The use of four process inks (CMYK) is common practice in the graphic arts, and provides the foundation for many output device technologies. In commercial applications the number of inks are sometimes extended beyond the process inks depending on the customers’ requirements, and cost constraints. In inkjet printing extra inks have been used to both extend the color gamut, and/or improve the image quality in the highlight regions by using "light" inks. The addition of "light" inks are sometimes treated as an extension of the existing Cyan or Magenta inks, with the Cyan tone scale smoothly transitioning from the light to the dark ink as the required density increases, or are sometimes treated independently.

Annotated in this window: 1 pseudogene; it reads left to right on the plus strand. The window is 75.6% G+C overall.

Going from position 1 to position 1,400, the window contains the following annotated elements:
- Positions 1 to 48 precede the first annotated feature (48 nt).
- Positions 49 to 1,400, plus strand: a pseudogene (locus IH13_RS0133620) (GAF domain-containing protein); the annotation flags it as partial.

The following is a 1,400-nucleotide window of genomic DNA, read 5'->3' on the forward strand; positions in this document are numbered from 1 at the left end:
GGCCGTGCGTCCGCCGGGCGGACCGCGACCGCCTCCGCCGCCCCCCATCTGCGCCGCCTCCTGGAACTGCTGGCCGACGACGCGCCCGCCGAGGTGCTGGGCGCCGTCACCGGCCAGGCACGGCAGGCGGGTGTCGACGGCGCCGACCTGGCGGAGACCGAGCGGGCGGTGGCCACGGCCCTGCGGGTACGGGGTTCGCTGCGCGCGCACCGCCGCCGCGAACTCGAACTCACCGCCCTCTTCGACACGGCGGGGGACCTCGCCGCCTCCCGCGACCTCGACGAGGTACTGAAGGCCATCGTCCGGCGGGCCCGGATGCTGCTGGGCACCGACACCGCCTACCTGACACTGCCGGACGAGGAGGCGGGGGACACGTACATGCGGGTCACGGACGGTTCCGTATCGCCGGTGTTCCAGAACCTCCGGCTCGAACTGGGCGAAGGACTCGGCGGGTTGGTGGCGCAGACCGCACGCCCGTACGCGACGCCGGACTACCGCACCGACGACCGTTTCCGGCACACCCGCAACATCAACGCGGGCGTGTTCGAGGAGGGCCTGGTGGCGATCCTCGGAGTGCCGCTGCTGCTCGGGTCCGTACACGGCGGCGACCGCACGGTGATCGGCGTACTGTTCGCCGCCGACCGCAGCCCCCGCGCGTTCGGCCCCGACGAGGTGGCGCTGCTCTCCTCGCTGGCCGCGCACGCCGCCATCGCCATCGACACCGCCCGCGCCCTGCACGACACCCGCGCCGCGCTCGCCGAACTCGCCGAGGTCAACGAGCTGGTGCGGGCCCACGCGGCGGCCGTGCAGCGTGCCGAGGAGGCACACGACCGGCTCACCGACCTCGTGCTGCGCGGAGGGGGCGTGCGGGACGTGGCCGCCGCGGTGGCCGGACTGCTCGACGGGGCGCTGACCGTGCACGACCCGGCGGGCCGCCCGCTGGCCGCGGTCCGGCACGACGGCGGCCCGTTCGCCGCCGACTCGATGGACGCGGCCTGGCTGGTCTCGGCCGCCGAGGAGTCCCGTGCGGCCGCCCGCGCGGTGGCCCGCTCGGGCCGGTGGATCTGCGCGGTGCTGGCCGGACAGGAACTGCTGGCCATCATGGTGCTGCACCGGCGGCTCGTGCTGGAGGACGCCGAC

If one is to treat the light ink as an extension of the dark ink, a simple blend can work well where the light and dark inks fall at the same hue angle, but will exhibit problems if the light and dark inks hues deviate significantly. The method documented in this paper addresses the problem where the hues of the light and dark inks are significantly different. An ink interaction model is built for the light and dark inks, then a composite primary is constructed that smoothly transitions from the light ink to dark ink, preventing the blended ink from over inking, while ensuring a smooth transition in lightness, chroma, and hue.
The method was developed and tested on an XES (Xerox Engineering Systems) ColorGraphx X2 printer, on multiple substrates, and found to provide superior results to the alternative linear blending techniques.